Blue California brings in non-irradiated botanicals

- Last updated on GMT

Related tags: Blue california, Oxygen, Macular degeneration

Blue California is launching four non-irradiated botanical extracts
at Vitafoods in Geneva this week, the first in a new line which
aims to meet manufacturers' demands for ingredients that meet the
strictest regulatory controls in the world, reports Jess
Halliday.

As well as being purified at the company's plant in China using recently installed ozone technology, its new alpha lipoic acid has been adapted to be solvent-free, its ginseng extract to be quintozene-free, royal jelly 25% to be chloramphenicol-free and phytosterols 95 % non-GMO.

Blue California's​ bilberry 25% proanthocyanidins and Biolut lutein esters, for which it is the exclusive worldwide distributor, have always been manufactured according to the higher standards, said the company.

These six ingredients mark its first entry into the European market, where purification using radiation is not permitted and botanical extracts are required to be non-GMO. Two more ingredients are expected to join them within the next three months.

Blue California announced last week that it has changed the ingredient purification process at its China manufacturing facility from gamma-rays to ozone.

Ozone, created by applying electricity to the oxygen molecule, oxidizes and destroys bacteria. Since the only by-product of the sterilization process is oxygen, it is claimed to be a safe, efficient and environmentally friendly.

According to Cecilia McCollum, VP sales and marketing, there is no evidence that radiation purification poses a health risk, but consumers have a bad perception of it as a potential contaminant.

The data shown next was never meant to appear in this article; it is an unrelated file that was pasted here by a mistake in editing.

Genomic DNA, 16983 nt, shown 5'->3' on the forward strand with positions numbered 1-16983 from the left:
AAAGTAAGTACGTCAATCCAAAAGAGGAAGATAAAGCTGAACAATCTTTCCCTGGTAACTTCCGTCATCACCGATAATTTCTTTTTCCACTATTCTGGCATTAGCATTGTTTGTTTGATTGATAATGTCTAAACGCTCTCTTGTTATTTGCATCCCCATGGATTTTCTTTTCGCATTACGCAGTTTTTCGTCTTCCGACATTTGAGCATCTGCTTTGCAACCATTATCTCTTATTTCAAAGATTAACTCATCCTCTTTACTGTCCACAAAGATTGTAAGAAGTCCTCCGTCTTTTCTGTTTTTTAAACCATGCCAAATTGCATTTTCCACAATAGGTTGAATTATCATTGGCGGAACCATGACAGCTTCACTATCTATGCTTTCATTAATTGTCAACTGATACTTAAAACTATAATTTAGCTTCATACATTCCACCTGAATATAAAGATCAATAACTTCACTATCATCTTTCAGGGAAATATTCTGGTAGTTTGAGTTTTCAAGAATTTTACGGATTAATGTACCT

Vitafoods 2005 is the first European trade show Blue California has attended. It is already in discussions with some distributors interested in representing its ingredients in this market, where it does not have its own sales force, and is seeking to attract others.

It also hopes to elicit suggestions as to other botanical extracts that could be introduced to meet specific demand in Europe.

Although the products are available to manufacturers in all markets, they are dubbed 'Japanese grade' as Japan has the tightest quality requirements in the world relating to radiation, pesticides and solvent residue.

As well as converting its purification process to ozone, Blue California has also appointed six new scientists to its 16-strong R&D team in China, who it says are experts in meeting Japanese regulations.

"Once we knew there was a specific market for our products in Europe and Japan, we focused on it to meet market demands,"​ McCollum told NutraIngredients-USA.com. "It is a market that may have been neglected by other US companies."

The original versions of the products continue to be available in the United States, but McCollum said she expects some US manufacturers to opt for the Japanese grade versions, especially if the finished products will be shipped overseas.

They are more expensive however, in some cases up to four times as much, but whilst not revealing specific price tags McCollum said that they are competitive in markets were all ingredients must conform to such high standards of purity.

Blue California's botanical extracts are suitable for use in a wide range of supplement formats.

As they are FDA-notified GRAS (generally recognised as safe) Biolut lutein esters also have the potential to be use in food formulations. This is a use to which McCollum expects they will be increasingly put, as consumers become more aware of lutein's ability to prevent macular degeneration, an irreversible, often age-related eye disease.

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